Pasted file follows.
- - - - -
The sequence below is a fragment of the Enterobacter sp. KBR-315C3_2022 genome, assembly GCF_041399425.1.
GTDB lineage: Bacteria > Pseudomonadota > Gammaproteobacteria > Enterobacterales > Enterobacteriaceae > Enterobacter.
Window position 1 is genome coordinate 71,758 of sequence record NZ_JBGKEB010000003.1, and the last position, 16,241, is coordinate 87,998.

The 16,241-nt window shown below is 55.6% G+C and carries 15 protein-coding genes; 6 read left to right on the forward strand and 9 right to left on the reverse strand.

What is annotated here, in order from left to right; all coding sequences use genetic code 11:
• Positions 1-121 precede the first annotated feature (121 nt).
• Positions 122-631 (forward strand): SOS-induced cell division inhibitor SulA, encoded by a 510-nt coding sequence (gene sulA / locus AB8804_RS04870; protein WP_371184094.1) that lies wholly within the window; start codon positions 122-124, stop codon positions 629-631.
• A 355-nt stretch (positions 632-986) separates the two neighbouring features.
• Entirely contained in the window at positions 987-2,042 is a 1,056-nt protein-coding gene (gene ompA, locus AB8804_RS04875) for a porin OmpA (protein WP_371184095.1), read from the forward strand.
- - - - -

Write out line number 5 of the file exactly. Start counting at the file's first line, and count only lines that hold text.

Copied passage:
What is annotated here, in order from left to right; all coding sequences use genetic code 11: